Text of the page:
The gist is simple enough: two married couples down some gin and dish about love over the course of an afternoon in late summer or early fall.
What they talk about though is anything but simple.
In addition to giving us a few spare doses of the hearts-and-flowers variety of love, "What We Talk About When We Talk About Love" tosses violence, hatred, depression, and alcoholism in our laps, all in an effort to suss out what love is, and why we bother. See? Anything but simple.
What makes Raymond Carver's dark yet heartwarming story even more interesting is that there are two versions of it (and the other stories in the collection) floating around. This 1981 story was heavily edited and cut by Carver's editor Gordon Lish, and much of these changes were against Carver's will.
In a letter to Lish, Carver begs him not to publish the edited versions. He says,
Now, I'm afraid, mortally afraid, I feel it, that if the book were to be published as it is in its present edited form, I may never write another story, that's how closely, God Forbid, some of those stories are to my sense of regaining my health and mental well-being…
Please help me with this, Gordon. I feel as if this is the most important decision I've ever been faced with [...]. (Source, July 8, 1980 letter.)
Luckily Carver did survive the publication of the collection in that form and went on to write more and more stories. But the point remains: he was willing to give back his advance money and scrap the whole book deal, rather than have his stories published in the form we are mostly likely to see them in today.
That makes us ache for him a little and also makes us super curious about the original version of the story. As master of horror Stephen King argues in his essay on this controversy, it's up to each reader to decide which version of each story is better.
Lucky for us, there's a Library of America volume that includes both versions of most of his stories.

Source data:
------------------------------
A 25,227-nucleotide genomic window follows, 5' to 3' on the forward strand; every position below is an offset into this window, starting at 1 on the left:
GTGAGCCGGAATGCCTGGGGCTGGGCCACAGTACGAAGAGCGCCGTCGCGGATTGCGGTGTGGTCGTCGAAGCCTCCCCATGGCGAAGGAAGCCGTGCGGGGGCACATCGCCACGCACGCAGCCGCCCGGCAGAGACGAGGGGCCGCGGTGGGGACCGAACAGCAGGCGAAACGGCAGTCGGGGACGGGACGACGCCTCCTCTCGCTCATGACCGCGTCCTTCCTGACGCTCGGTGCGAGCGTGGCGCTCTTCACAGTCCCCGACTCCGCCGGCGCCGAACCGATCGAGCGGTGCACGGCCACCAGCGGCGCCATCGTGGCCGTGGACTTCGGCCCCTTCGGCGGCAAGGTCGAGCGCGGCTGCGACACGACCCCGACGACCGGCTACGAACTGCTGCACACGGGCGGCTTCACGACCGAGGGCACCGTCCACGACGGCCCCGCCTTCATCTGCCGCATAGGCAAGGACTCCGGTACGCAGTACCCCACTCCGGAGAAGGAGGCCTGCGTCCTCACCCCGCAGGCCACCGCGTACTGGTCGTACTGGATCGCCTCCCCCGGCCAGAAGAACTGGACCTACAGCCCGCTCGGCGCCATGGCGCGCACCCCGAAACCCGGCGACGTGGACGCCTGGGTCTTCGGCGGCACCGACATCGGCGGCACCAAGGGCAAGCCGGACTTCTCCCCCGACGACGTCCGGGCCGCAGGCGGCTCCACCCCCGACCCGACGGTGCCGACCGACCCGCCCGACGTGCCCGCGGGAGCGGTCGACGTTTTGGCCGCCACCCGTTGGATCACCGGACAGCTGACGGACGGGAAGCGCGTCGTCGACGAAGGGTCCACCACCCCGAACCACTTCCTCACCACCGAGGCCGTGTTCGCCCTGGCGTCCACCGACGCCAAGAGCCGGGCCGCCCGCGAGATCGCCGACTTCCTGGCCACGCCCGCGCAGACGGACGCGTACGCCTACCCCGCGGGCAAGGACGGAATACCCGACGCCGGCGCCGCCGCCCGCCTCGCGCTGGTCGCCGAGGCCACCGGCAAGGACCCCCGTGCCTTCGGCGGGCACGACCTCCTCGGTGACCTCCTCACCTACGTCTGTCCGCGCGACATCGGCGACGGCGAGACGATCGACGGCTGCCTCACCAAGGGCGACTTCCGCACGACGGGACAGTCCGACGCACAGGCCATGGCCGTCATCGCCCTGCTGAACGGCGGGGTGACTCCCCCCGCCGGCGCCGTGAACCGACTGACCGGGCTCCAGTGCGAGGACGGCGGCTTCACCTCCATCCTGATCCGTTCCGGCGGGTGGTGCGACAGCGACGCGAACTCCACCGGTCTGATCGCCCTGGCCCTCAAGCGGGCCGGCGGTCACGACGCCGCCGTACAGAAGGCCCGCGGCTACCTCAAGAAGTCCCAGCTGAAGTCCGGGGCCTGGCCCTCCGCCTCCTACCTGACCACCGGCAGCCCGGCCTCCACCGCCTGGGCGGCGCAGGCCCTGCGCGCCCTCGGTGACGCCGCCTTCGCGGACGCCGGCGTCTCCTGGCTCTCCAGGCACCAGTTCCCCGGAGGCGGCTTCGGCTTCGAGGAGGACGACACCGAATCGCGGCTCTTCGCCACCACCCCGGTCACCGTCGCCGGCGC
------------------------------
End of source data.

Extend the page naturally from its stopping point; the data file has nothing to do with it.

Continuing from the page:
So why the controversy in the first place? We like to think it might have something to do with the very nature of Carver's story, which is that we're all beginners at love, and therefore, we can't ever really understand what we talk about when we talk about love. We can try as we might, but love is elusive, confusing, and messy messy messy. Good thing there's gin involved—for all you 21-and-overs.
Because you want to know what we talk about when we talk about love. Come on, who doesn't?
Romantic love, that mysterious thing that puts butterflies in our stomachs and makes our hearts beat too fast and too slow, all at the same time, is front and center in Raymond Carver's short story. And you care about love, don't you?
Of course, if you care about love, you could just drive your butt to the nearest movie theater and watch whatever rom-com the studios have most recently churned out. You'll get the same old story: boy meets girl, boy messes it up, boy gets girl back.
But if you're headed for Carver territory, you're headed for rougher waters, deeper seas. That's because in this story, what we talk about when we talk about love isn't all hearts and flowers. It's ugly at times—dark and depressing. It's not always uplifting, and there's no big movie kiss at the end.
Still, no matter how many times we've seen You've Got Mail (and trust us, it's a lot; we here at Shmoop are suckers for Meg Ryan), we can't help but think that there's a messier, more gin-soaked side to love that we're missing. And if you want to see that messier side, look no further than "What We Talk About When We Talk About Love."